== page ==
Inuit Anger Walk

     from A History of Walking

Lydia Kennaway

I am a furnace in the snow.
I have been given my anger-stick
and told to go plant it
where and when my flames
have turned to embers

and so I walk
past my people who know
            to look away. I walk
past the Place of Drying Fish,
past the Place of Catching Fish,
past the Place of the Seals who do not know
            to look away. I walk
beyond the place called The End of Places
until the heat spills from my eyes.
Here I drive the stick into
the yielding snow and
turn to face the cold
walk home.



Lydia Kennaway

A native New Yorker who has made her home in Yorkshire, Lydia Kennaway has enjoyed the delights and confusions of this culture clash for over 40 years. Linguistically, she's learned new words like 'ginnel' and 'snicket' as well as unexpected uses of old words - that being starved, for instance, is all about being cold and nothing to do with hunger.

The novelty of public footpaths, bridleways and Permissive Ways (not to mention ginnels and snickets) has yet to wear off, and Lydia's passion for travelling on foot led to A History of Walking. This sequence of poems explores themes of possession, loss and fear of loss through different types of walking, from promenade to protest march.

Lydia retired from a career in music publishing two years ago and is now a postgraduate student at Newcastle University on their MA in Writing Poetry programme. She has published poems in The 2014 Hippocrates Prize Anthology, Pennine Platform and The Rialto, and has been longlisted for the National Poetry Competition three times. Lydia is the winner of the 2017 Flambard Poetry Prize.

She quotes Lucy R. Lippard, writing in Overlay: Contemporary Art and the Art of Prehistory:

An Eskimo custom offers an angry person release by walking the emotion out of his or her system in a straight line across the landscape; the point at which the anger is conquered is marked with a stick, bearing witness to the strength or length of the rage.

Read more about this poem.



Words of measurement delight me: punnets, bushels, leagues, cubits and drams. But words that measure the intangible are in a class of their own, words like the millihelen - the unit of beauty that could launch a ship (now made famous by Sinéad Morrissey's wonderful poem), and the dol - the unit of measurement of pain.

We need measures when other words fail us. It's one thing to say you feel feverish, and quite another to say you have a temperature of 39.4°. That information makes it easier for friends to sympathise, but it also makes you feel better to know you have a right to feel so bad. It's outward proof of your inward state.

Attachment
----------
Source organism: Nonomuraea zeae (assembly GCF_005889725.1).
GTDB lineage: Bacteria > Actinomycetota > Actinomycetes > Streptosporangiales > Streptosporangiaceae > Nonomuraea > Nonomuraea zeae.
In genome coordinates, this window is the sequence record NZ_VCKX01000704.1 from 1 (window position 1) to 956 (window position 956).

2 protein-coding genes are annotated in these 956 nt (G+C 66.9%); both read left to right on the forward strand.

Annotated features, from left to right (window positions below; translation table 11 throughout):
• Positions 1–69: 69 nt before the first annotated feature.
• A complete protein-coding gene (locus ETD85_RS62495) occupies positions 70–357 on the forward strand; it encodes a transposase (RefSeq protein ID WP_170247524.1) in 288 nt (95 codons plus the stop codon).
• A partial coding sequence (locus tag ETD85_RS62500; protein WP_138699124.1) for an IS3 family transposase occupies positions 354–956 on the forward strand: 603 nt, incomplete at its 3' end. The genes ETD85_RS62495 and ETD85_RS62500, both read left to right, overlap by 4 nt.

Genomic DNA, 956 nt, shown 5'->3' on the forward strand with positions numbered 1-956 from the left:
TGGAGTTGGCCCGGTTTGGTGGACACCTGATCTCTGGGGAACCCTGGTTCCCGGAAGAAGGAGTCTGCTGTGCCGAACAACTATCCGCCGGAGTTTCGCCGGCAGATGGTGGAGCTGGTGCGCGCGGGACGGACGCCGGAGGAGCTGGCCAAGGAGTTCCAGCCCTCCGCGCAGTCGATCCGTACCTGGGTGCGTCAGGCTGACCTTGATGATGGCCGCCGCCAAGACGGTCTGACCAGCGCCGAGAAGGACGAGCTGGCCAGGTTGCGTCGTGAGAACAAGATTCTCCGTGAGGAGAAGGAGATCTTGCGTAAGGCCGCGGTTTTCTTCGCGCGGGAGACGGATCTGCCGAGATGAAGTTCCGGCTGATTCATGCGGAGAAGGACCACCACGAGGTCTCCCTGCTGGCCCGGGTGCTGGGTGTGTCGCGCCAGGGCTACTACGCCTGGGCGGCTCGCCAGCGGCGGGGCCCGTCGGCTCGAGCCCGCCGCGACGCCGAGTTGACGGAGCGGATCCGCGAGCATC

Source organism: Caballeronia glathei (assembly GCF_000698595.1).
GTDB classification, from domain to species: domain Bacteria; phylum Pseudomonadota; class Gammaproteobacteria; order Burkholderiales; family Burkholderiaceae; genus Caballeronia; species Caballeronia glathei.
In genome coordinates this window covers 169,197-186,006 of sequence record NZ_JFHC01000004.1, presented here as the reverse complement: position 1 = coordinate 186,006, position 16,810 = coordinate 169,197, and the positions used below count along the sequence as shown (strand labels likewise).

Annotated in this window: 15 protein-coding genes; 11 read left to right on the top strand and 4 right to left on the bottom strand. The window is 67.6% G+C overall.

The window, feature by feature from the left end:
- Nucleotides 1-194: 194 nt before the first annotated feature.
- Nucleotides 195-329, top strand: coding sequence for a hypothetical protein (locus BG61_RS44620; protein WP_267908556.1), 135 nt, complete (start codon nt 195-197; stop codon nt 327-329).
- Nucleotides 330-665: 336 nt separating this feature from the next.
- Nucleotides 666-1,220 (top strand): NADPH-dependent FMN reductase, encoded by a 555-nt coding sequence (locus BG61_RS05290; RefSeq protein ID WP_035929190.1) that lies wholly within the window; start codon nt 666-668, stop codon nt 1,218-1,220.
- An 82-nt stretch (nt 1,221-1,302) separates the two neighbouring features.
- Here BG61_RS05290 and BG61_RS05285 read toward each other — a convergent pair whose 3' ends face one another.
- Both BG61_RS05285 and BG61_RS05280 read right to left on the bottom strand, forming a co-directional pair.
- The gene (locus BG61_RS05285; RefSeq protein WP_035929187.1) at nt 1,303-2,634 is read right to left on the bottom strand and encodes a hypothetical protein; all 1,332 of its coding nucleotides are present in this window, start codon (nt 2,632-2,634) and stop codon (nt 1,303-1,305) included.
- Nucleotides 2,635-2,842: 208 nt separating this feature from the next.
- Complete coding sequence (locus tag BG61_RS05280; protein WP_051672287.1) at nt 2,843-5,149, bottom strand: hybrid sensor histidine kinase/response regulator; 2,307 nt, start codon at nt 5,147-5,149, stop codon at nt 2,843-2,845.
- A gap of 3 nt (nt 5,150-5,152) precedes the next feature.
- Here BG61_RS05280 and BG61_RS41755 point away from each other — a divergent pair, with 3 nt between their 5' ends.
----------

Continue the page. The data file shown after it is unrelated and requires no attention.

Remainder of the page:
And so it is with anger. We can say we're hopping mad, we're spitting nails, we're screaming blue murder and seeing red but what we really want is a universally-accepted measure of rage.

An Inuit tradition offers just such a measure, and it's also a form of therapy. Lucy R. Lippard writes in Overlay: Contemporary Art and the Art of Prehistory:

An Eskimo custom offers an angry person release by walking the emotion out of his or her system in a straight line across the landscape; the point at which the anger is conquered is marked with a stick, bearing witness to the strength or length of the rage.

When I read this, I immediately felt the heat of fury in a frozen landscape. I also sensed a community where it was recognised that this was a personal matter best dealt with in silent support. In Inuit Anger Walk, I made the walk a long one by imagining the places along the way. So powerful was the anger in this poem that it took the speaker beyond the place called The End of Places.

This hike gives the angry person more than solitude. It saves them from doing or saying something they might later regret. It gives them time to deal with that strange form of possession that is rage. It gives a physical outlet for frustrated energy. And above all, in the driving of that stick into the snow, it provides a marker: Look, that's how angry I was!

So here's a poem offered at the end of a snowy month. Though I don't see why an anger-stick wouldn't work just as well in mud or sand or the grass of a city park.

Lydia Kennaway

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Inuit Anger Walk © 2018 by Lydia Kennaway: used with permission.
Copyright of this poem remains with the poet: please do not download or republish without permission.